Brad Nowell was always a hero of mine, so you’ll have to excuse the non-sequitur, and here’s his duet with a pre-reality TV judge Gwen Stefani. Well, she’s Italian, so it’s somewhat relevant to Serie A, right?
Anyway, due to Kevin Strootman’s Greg Louganis impression and Antonio Rüdiger’s unbridled enthusiasm late in the derby last week, Roma are missing two Spalletti stalwarts, which will force Poobah’s hand somewhat when selecting tomorrow’s lineup.
In their stead, expect to see a 4-2-3-1 with Daniele De Rossi and Lovely Leo Paredes manning the double pivot, while Rüdiger’s absence should prompt a return to the Bruno Peres-Emerson Palmieri fullback pairing we’ve seen intermittently this season. Upfront, Spalletti seems to have settled into the trio of Stephan El Shaarawy, Radja Nainggolan and Mohamed Salah supporting Dzeko, with Diego Perotti serving as choice number one off the bench.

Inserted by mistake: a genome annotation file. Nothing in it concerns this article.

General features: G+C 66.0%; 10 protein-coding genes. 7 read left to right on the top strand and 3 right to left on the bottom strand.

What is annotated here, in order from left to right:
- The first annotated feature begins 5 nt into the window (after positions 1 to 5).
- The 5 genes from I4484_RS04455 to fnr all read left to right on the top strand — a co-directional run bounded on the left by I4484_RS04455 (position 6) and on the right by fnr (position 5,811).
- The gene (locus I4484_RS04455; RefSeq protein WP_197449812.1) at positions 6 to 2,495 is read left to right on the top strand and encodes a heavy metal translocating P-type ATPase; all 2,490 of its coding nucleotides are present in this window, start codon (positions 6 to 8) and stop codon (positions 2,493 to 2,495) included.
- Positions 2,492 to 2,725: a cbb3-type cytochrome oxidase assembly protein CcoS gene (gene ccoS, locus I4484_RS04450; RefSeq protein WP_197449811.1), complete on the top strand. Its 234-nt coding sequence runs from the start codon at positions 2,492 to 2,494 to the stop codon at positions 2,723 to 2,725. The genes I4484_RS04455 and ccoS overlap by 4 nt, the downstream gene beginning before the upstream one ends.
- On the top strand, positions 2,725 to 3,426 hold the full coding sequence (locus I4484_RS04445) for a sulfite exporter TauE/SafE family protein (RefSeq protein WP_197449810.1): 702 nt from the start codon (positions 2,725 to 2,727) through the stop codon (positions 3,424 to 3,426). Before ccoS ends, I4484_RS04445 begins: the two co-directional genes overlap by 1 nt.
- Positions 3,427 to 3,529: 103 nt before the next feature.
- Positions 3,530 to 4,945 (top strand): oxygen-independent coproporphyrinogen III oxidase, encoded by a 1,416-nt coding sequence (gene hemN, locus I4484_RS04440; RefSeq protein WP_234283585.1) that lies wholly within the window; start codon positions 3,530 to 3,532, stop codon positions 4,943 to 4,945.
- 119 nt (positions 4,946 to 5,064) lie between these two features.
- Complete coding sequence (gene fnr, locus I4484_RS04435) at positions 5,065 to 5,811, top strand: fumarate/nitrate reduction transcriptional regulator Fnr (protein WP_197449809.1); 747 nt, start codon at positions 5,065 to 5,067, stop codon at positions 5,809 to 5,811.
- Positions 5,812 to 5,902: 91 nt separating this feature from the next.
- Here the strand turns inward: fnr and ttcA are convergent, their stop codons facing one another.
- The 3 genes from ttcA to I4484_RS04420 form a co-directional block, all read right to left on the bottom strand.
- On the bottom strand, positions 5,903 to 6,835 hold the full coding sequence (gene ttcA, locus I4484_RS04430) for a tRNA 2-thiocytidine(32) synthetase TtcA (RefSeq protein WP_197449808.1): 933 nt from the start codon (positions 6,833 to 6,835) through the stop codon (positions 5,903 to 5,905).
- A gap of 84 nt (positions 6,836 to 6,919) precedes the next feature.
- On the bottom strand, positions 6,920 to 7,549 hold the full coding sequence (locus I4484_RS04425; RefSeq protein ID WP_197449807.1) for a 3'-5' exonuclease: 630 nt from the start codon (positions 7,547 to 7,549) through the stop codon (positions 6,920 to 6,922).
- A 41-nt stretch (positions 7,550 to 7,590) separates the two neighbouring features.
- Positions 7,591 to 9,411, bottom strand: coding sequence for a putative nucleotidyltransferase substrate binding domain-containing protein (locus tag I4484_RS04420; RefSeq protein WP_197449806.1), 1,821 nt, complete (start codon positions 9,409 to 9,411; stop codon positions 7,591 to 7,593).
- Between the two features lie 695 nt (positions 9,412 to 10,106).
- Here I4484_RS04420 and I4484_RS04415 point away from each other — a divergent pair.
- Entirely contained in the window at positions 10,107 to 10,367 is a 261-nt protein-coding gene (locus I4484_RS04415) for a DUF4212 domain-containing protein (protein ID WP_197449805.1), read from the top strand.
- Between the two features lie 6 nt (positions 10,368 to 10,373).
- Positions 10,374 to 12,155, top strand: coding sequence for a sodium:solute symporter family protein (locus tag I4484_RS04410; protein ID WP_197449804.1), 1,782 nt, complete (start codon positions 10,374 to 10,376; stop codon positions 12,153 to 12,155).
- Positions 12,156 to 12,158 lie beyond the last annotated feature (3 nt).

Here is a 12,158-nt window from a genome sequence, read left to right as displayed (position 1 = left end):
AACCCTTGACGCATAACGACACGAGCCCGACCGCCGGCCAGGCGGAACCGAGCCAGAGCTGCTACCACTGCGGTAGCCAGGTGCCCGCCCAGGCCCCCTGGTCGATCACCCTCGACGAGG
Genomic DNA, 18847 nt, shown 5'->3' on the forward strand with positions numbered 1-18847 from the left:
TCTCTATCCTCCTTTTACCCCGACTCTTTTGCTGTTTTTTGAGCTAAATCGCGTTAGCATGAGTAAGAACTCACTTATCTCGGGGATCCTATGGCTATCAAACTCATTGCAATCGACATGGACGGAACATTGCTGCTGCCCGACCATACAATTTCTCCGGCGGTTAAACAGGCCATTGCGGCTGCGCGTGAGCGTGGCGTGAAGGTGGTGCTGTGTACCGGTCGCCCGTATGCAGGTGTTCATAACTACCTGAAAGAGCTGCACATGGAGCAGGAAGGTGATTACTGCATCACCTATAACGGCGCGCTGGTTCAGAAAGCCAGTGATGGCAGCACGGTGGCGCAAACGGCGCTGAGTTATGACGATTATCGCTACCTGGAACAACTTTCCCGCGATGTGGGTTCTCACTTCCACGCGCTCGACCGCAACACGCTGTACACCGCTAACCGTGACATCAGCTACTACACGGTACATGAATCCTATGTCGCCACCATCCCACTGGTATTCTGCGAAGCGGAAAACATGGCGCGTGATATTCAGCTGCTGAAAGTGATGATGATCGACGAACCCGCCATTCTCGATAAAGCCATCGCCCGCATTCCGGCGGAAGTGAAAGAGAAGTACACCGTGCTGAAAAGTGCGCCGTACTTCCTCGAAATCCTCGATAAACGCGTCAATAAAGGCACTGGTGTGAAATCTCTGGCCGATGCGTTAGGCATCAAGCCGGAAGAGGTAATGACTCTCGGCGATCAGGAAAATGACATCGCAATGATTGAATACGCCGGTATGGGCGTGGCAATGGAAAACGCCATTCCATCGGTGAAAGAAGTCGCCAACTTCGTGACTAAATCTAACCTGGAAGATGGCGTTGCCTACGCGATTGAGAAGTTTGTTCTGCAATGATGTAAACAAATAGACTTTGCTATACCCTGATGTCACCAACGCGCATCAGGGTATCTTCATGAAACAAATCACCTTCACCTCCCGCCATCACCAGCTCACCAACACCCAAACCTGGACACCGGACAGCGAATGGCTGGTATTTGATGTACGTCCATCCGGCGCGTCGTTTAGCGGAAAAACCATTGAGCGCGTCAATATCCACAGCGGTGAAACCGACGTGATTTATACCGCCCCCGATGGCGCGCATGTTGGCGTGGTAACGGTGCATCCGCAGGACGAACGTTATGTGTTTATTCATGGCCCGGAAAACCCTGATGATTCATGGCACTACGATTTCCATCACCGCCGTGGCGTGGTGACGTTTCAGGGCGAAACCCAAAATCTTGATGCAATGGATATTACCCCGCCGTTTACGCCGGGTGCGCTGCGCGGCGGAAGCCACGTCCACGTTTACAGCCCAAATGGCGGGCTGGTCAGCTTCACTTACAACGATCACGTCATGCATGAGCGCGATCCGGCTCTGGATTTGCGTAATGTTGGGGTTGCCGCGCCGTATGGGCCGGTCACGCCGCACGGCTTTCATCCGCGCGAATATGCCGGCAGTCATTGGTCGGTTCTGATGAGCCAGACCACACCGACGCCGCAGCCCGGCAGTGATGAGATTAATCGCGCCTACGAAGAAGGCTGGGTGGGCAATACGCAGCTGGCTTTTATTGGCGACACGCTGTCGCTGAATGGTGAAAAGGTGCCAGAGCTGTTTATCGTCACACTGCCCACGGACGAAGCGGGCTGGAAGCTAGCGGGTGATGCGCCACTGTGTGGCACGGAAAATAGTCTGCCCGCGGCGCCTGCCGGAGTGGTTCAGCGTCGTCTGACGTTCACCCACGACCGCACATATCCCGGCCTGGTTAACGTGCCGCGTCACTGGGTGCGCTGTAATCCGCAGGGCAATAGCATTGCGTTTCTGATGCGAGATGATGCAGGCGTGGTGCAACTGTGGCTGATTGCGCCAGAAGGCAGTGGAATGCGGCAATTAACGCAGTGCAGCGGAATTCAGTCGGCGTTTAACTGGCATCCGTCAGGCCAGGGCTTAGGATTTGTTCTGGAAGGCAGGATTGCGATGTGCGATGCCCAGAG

Will it work? Who knows, but let’s take a look at what to....
Keep An Eye On
Suso and Deulofeu
Despite their ups and downs in 2017, Milan’s wing play has been spot on thanks to the young Spaniard and the dashing Deulofeu, the latter of whom has become indispensable to Montella since arriving over the winter. In 14 league matches, Suso’s young compatriot has tallied two goals and notched three assists while averaging an impressive 2.1 shots, 2.4 key passes and 3.1 dribbles per match, marks not matched by anyone on Roma’s wing-oriented squad. Suso, meanwhile, looks every bit the budding star, slamming home seven goals and dishing out nine assists in league play, while nearly equaling Deulofeu’s aforementioned averages.